Parts of Ukraine’s Zaporizhzhia nuclear power plant were “seriously damaged” by military strikes that forced one of its reactors to shut down, the plant’s operator said on Saturday.
The Friday strikes on the Zaporizhzhia nuclear plant in south Ukraine -- Europe’s largest atomic power complex -- “seriously damaged” a station containing nitrogen and oxygen and an “auxiliary building,” Energoatom said on the Telegram messaging service.
Kyiv and Moscow blamed each other for the attacks.
The strikes had damaged a power cable, forced one of the reactors to stop working and “there are still risks of leaking hydrogen and radioactive substances, and the risk of fire is also high,” it said.
The shelling “has caused a serious risk for the safe operation of the plant.”
Russian troops have occupied the Zaporizhzhia plant since the early days of their invasion and Kyiv has accused them of storing heavy weapons there.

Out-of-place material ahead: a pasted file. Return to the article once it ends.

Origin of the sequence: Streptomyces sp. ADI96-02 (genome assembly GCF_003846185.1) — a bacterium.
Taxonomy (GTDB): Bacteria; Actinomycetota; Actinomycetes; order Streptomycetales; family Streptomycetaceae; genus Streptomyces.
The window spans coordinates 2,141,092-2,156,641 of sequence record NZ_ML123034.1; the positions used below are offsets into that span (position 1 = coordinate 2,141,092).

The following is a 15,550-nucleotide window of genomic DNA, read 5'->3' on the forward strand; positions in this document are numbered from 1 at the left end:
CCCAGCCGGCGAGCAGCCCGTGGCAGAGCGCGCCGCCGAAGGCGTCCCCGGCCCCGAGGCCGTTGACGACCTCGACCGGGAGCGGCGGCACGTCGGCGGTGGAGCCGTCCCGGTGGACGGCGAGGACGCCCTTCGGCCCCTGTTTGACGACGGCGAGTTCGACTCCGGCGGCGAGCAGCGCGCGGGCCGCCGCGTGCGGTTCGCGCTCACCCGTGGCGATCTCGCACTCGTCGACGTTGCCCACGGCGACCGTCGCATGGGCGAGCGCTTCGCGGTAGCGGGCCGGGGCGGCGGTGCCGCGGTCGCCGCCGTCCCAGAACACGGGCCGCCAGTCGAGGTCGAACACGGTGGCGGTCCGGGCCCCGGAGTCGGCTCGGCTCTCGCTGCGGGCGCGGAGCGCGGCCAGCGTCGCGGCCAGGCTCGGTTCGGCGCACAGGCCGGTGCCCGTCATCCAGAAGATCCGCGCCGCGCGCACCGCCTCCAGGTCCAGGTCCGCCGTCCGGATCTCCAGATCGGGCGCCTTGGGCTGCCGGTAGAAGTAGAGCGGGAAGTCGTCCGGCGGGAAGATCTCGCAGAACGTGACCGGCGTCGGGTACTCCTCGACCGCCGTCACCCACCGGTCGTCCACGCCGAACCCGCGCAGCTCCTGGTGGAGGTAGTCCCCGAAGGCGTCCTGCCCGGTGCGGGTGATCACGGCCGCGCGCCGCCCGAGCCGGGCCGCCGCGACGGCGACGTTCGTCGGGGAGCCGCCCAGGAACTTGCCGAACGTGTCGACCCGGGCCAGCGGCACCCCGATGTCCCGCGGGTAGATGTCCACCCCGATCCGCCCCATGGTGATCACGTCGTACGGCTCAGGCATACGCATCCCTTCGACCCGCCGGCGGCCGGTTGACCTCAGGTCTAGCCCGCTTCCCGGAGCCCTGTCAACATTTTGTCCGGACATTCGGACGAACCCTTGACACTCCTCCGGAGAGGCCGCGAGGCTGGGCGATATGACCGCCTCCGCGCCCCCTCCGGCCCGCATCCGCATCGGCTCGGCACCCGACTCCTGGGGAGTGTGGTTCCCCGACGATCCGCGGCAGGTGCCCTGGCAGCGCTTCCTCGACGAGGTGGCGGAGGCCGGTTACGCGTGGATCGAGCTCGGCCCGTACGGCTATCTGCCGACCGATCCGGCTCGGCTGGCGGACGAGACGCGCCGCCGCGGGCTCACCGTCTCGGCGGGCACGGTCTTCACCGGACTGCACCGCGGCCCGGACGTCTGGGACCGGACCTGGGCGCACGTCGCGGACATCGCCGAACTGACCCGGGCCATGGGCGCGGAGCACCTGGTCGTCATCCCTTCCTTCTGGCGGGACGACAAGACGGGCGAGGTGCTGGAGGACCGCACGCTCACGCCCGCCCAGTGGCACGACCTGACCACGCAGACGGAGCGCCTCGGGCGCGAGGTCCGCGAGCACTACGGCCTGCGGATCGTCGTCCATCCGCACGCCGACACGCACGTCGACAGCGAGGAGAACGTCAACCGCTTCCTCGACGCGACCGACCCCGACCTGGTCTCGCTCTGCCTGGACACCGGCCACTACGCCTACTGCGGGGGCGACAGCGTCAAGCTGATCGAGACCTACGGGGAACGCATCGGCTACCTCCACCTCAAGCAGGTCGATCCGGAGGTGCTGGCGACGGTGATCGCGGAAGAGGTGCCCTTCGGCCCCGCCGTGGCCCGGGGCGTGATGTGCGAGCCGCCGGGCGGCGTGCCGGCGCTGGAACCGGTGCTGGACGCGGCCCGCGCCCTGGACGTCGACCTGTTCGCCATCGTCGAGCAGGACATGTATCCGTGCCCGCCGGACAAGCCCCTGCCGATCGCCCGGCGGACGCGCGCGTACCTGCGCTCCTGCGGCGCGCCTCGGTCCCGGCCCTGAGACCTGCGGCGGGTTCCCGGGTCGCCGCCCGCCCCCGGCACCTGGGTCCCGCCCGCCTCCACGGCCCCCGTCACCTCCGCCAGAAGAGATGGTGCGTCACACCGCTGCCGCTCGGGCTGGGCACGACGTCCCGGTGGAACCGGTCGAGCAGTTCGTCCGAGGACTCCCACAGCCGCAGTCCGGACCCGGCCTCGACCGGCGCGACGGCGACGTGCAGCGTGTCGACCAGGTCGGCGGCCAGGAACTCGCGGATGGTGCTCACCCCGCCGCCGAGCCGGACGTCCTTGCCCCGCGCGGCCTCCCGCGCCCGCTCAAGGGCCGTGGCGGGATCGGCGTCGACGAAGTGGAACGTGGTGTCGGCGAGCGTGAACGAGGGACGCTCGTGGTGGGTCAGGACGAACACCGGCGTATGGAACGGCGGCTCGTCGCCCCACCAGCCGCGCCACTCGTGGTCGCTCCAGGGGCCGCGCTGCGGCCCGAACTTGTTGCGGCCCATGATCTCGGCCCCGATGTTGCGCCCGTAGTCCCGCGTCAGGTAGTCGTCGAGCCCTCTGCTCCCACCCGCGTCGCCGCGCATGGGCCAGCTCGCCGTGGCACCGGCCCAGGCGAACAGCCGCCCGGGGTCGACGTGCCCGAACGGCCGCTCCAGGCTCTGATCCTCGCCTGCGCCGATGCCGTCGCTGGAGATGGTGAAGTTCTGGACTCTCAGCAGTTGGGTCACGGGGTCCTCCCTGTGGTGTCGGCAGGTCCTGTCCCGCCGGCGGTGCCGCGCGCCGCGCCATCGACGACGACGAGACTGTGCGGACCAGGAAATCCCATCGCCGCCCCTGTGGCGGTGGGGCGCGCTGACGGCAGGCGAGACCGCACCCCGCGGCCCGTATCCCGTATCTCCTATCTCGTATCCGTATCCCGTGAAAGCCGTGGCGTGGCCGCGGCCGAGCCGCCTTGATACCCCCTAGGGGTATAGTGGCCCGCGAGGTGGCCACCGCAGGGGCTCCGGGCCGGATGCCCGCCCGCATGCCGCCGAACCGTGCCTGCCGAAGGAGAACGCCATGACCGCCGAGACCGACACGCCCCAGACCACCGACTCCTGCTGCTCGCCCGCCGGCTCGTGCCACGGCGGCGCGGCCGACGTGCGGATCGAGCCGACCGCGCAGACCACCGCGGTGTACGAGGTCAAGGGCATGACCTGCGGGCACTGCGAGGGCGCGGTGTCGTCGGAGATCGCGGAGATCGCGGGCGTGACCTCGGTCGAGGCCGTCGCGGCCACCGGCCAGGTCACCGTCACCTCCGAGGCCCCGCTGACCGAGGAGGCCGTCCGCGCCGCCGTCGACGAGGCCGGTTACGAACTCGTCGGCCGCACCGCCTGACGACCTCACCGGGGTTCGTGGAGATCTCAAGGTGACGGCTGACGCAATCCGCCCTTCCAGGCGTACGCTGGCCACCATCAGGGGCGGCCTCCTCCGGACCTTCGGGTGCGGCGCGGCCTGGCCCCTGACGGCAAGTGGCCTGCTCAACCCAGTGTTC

But Moscow, in turn, has accused Ukrainian forces of targeting the plant.
The European Union hit out at Russia on Saturday over the shelling.
“The EU condemns Russia’s military activities around #Zaporizhzhia nuclear power plant,” the bloc’s top diplomat, Josep Borrell, wrote on Twitter.
“This is a serious and irresponsible breach of nuclear safety rules and another example of Russia’s disregard for international norms.”
Borrell insisted that the UN’s nuclear watchdog, the International Atomic Energy Agency, be given access to the plant.
The IAEA has been trying for weeks to send a team to inspect the plant. Ukraine has so far rejected the efforts, which it says would legitimize Russia’s occupation of the site in the eyes of the international community.
It said employees of Russian nuclear operator Rosatom had left the plant shortly before the attacks but that Ukrainian personnel had stayed on and the plant was still generating electricity.
Ukraine President Volodymyr Zelensky had said on Friday that “any bombing of this site is a shameless crime, an act of terror.”
And the Ukrainian foreign ministry had said that the “possible consequences of hitting a working reactor are equivalent to using an atomic bomb”.
Earlier in the week the IAEA said that the situation at the nuclear power plant was “volatile.”
“Every principle of safety has been violated one way or the other,” IAEA chief Rafael Grossi said.